The U.S. Bureau of Labor Statistics recently reported a loss of 140,000 net jobs in December. That was bad enough but a closer analysis by the National Women’s Law Center revealed that with women losing 156,000 jobs and men gaining 16,000, women essentially accounted for all the jobs lost.

The center’s analysis also showed that 863,000 women left the labor force in December and only 27,000 returned. The center further noted that there were nearly 2.1 million fewer women in the labor force than there were in February, before the pandemic started.

The jobless rates were highest for women of color. Of the 6.3% of women unemployed in December, 9.1% were Latina and 8.4% were Black women. That compared with 5.7% for white women who were unemployed.

All the disparate data suggest that the pandemic trampled on women every which way. The industry sectors where women’s employment is more concentrated got pummeled. And once the stay-at-home orders took effect, many women were forced to scale back work to juggle childcare and caregiving duties for vulnerable senior. Domestic squabbles and violence affecting women also escalated.

According to the National Women’s Law Center analysis, the leisure and hospitality sector lost 498,000 jobs in December; women accounted for 57% of those job losses, despite making up 53% of the sector’s workforce. The government sector lost 45,000 jobs, with women accounting for 91% of those losses, even though they make up 57.5% of the sector’s workforce. And while the retail trade sector gained 120,500 jobs, women accounted for only 44% of those gains even though they make up 48.5% of the industry.

Michelle Courtright’s restaurant Fig & Farro in Minneapolis was among the many casualties of the pandemic. When Covid-19 hit, things began to slow at the thriving vegan eatery Courtright opened in 2018. She says friends and family told her things would be fine and encouraged her to hang on for a few months. “But it was not fine. We had to close down in March.”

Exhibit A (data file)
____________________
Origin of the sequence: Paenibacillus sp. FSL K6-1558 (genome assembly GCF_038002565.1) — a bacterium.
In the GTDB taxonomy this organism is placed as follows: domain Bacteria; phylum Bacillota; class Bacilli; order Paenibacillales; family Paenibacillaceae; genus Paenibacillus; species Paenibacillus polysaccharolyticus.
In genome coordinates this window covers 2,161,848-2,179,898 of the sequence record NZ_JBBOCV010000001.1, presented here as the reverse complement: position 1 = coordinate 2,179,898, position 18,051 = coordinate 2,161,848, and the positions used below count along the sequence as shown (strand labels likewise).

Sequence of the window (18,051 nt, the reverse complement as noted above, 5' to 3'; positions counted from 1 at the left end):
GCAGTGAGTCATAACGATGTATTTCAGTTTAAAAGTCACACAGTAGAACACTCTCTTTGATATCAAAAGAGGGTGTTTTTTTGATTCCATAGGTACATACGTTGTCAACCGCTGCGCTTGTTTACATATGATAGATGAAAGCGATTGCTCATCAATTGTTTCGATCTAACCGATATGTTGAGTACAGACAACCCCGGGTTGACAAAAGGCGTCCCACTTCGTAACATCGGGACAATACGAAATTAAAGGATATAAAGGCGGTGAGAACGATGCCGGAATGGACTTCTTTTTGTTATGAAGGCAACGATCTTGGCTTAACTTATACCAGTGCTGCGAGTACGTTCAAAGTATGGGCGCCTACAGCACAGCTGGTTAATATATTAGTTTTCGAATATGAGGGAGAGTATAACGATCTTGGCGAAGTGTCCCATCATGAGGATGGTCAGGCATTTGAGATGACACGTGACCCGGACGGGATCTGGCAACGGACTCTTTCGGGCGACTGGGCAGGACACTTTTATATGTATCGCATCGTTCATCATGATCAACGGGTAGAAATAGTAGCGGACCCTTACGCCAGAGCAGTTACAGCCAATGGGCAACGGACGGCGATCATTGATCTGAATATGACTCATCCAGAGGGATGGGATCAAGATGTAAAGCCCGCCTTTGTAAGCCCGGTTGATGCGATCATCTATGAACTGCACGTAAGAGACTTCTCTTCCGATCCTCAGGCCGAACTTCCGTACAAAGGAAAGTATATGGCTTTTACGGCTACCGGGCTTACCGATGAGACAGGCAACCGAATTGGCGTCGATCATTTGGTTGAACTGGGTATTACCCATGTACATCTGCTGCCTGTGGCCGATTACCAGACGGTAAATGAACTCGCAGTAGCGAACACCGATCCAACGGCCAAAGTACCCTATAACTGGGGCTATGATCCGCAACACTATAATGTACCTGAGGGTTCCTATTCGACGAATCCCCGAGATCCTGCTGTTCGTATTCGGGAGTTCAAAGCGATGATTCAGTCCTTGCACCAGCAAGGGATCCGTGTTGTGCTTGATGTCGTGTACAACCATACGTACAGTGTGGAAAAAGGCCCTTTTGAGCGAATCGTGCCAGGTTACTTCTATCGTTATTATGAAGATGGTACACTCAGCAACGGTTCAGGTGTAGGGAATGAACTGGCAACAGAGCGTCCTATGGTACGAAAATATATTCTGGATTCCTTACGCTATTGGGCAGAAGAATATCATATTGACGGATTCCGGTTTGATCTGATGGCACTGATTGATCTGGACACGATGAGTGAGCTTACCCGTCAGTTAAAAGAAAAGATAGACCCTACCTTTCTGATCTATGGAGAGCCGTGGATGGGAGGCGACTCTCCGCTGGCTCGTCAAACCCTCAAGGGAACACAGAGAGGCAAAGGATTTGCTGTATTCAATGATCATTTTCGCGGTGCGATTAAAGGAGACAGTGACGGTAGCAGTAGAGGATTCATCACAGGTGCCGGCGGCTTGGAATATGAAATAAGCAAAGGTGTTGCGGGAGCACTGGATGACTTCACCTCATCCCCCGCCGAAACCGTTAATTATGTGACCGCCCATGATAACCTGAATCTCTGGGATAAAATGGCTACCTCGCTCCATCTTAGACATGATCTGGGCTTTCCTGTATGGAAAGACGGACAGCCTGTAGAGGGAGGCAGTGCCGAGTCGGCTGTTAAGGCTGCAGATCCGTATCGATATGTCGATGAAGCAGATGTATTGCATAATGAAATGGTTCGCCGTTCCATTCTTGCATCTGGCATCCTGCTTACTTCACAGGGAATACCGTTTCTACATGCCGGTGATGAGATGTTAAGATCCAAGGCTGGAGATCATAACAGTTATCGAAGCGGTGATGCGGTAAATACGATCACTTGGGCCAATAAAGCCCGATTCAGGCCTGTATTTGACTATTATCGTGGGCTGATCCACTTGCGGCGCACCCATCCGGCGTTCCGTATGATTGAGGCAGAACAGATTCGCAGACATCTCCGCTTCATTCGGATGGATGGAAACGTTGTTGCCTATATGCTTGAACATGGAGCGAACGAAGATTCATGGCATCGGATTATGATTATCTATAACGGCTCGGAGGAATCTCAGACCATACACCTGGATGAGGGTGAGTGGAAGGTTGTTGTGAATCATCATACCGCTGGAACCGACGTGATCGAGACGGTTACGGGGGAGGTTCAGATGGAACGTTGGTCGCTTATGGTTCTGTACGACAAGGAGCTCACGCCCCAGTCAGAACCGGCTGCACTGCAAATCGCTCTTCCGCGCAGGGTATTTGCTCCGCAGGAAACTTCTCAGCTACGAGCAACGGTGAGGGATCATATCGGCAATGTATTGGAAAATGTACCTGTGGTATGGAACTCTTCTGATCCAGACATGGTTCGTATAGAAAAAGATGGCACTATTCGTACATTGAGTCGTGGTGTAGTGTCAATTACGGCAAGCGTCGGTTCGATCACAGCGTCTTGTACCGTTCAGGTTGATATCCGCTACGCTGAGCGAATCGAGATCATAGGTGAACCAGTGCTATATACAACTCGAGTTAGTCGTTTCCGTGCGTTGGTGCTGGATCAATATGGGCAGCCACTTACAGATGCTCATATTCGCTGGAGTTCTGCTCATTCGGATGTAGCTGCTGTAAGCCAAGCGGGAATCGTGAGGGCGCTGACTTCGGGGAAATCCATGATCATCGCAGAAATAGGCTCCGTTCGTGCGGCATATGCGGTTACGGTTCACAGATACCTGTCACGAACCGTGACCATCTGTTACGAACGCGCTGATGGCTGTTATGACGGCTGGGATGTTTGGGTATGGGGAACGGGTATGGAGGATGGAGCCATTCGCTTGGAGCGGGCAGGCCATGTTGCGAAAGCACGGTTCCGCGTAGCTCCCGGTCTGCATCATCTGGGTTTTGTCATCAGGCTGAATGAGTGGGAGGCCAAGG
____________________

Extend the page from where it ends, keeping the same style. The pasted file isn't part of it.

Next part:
She received the Small Business Administration’s Paycheck Protection Program loan shortly after she closed; it helped her reopen her takeout business, but the sales were dismal, one-tenth that of normal sales, she says. And while the PPP money helped, she had to manage it in such a way that it would be forgiven.

She brought back all 35 employees, paid payroll taxes on them and spent several thousand dollars on safety and precautionary measures. But in the end, she says she lost money using the program loan. The restaurant was shuttered for good in May.

Hers joined tens of thousands of other businesses. Last year, the Yelp Economic Average showed that 163,735 businesses had closed by August 31, 2020. (That figure had improved since the start of the pandemic in March, when Yelp said 180,000 businesses closed.)

“I remember closing the restaurant,” Courtright says. “It was tragic. I was in a very, very deep depression, crying every day.” She adds that she was supported and encouraged to keep going by her family and professional network, as well as her financial advisor, Katherine Forrester Schneewind, the co-founder and CEO of High Note Wealth in Deephaven, Minn.

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